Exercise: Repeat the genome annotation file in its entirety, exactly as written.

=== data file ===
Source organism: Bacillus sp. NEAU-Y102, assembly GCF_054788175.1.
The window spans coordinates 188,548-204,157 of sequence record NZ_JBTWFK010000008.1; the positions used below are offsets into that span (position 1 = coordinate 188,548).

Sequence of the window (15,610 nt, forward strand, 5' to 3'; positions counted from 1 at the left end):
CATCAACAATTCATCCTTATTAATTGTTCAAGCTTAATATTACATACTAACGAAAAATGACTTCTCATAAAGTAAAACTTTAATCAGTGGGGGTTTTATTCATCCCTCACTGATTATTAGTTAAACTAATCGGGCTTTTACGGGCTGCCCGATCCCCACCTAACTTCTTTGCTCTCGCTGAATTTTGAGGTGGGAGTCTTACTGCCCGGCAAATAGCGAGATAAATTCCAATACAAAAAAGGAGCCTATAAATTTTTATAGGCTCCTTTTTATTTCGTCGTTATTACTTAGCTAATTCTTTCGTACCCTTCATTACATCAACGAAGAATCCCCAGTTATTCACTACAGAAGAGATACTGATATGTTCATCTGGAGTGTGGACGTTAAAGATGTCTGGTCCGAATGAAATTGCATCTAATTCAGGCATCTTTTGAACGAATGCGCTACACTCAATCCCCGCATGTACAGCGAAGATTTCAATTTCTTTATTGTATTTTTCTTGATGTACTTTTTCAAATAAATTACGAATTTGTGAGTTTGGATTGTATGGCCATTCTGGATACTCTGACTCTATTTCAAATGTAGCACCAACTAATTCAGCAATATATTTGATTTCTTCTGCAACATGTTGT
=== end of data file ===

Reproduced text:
Source organism: Bacillus sp. NEAU-Y102, assembly GCF_054788175.1.
The window spans coordinates 188,548-204,157 of sequence record NZ_JBTWFK010000008.1; the positions used below are offsets into that span (position 1 = coordinate 188,548).

Sequence of the window (15,610 nt, forward strand, 5' to 3'; positions counted from 1 at the left end):
CATCAACAATTCATCCTTATTAATTGTTCAAGCTTAATATTACATACTAACGAAAAATGACTTCTCATAAAGTAAAACTTTAATCAGTGGGGGTTTTATTCATCCCTCACTGATTATTAGTTAAACTAATCGGGCTTTTACGGGCTGCCCGATCCCCACCTAACTTCTTTGCTCTCGCTGAATTTTGAGGTGGGAGTCTTACTGCCCGGCAAATAGCGAGATAAATTCCAATACAAAAAAGGAGCCTATAAATTTTTATAGGCTCCTTTTTATTTCGTCGTTATTACTTAGCTAATTCTTTCGTACCCTTCATTACATCAACGAAGAATCCCCAGTTATTCACTACAGAAGAGATACTGATATGTTCATCTGGAGTGTGGACGTTAAAGATGTCTGGTCCGAATGAAATTGCATCTAATTCAGGCATCTTTTGAACGAATGCGCTACACTCAATCCCCGCATGTACAGCGAAGATTTCAATTTCTTTATTGTATTTTTCTTGATGTACTTTTTCAAATAAATTACGAATTTGTGAGTTTGGATTGTATGGCCATTCTGGATACTCTGACTCTATTTCAAATGTAGCACCAACTAATTCAGCAATATATTTGATTTCTTCTGCAACATGTTGT